A3: Intravenous delivery of oncolytic REOLYSIN to primary and secondary brain tumours
1Leeds University, Leeds, UK,2Leeds General Infirmary, Leeds, UK,3Oncolytics, Alberta, Canada,4St James’s University Hospital, Leeds, UK
Oncolytic viruses preferentially replicate in cancer cells and kill them through direct cytotoxicity and/or immune mediated cell destruction. REOLYSIN® is a proprietary isolate of reovirus type 3 Dearing. Previous data suggest that intra-lesional administration of REOLYSIN® is well tolerated, with early signs of efficacy. Intravenous delivery is a less invasive means of administration that would permit more frequent dosing. This trial aims to identify whether REOLYSIN® can infect primary and secondary brain tumours following intravenous administration.
This was an open-label, non-randomised study of intravenous REOLYSIN® administered to patients prior to planned surgery for recurrent high-grade glioma or metastatic brain tumours. Patients were treated with a single infusion of 1x1010 TCID50 of REOLYSIN®. The primary endpoint is the presence of REOLYSIN® in the resected tumours as assessed by immunohistochemistry, RNA in-situ hybridization and retrieval of infectious virions.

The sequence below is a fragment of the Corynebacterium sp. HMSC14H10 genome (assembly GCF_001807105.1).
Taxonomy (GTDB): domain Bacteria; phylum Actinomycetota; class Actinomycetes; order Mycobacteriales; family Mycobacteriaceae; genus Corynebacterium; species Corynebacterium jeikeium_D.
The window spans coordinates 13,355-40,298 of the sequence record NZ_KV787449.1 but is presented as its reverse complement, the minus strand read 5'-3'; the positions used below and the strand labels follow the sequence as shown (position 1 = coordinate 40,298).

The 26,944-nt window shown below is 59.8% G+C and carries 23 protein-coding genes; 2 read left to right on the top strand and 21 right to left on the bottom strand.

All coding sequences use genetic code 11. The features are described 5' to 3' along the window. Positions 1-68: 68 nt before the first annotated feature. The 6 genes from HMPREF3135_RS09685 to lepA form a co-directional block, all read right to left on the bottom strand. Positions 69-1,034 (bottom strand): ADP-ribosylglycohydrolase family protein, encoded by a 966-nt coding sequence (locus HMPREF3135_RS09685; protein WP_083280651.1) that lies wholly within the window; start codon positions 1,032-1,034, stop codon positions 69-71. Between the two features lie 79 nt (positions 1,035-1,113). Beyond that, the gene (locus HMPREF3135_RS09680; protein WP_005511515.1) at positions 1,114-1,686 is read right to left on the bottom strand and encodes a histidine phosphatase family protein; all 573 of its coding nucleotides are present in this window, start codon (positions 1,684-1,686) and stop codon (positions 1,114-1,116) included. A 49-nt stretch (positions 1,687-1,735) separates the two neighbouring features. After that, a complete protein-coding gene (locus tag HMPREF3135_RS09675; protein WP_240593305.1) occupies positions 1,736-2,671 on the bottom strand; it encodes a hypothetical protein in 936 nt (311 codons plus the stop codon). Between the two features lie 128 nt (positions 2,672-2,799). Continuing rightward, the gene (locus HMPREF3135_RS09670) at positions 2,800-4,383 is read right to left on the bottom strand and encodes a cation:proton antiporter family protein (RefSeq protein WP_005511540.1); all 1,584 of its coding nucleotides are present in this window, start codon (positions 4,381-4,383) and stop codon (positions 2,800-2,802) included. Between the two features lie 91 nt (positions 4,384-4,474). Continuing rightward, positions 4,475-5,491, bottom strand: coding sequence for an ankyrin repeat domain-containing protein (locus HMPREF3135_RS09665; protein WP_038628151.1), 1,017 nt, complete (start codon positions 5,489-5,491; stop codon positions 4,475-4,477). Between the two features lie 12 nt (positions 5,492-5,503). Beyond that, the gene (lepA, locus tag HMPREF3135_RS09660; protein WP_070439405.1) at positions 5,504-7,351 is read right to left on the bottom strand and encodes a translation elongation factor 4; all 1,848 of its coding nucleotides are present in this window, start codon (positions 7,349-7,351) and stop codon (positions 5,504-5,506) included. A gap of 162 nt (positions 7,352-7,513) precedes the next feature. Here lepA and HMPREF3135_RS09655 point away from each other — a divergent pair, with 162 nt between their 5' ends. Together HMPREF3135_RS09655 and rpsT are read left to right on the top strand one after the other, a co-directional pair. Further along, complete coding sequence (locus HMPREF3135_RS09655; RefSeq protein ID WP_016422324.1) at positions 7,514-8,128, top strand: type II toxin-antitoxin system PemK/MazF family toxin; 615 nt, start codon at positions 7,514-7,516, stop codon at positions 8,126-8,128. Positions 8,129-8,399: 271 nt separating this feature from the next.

9 patients have completed the study to date, including 4 with glioblastoma multiforme, 2 with grade III glioma and 3 brain metastases cases. All resected tumours contained REOLYSIN® RNA and/or protein by IHC or qPCR. There was evidence for REOLYSIN® productive infection in 8 of the 9 treated tumours. Grade 3-4 adverse reactions were neutropaenia (1 patient) and lymphopaenia (3 patients). The presence of reovirus within tumours was associated with upregulation of PD-L1 on tumour cells. Only one trial patient has died since the beginning of recruitment in September 2013.
We have shown for the first time that an oncolytic virus, REOLYSIN®, infects and replicates in brain tumours following intravenous administration. This trial will pave the way for phase I/II trials and combination studies using REOLYSIN® in this patient group, which are already in development. Upregulation of PD-L1 associated with reovirus in tumour cells provides a rationale for combination treatment of virotherapy with checkpoint blockade antibodies.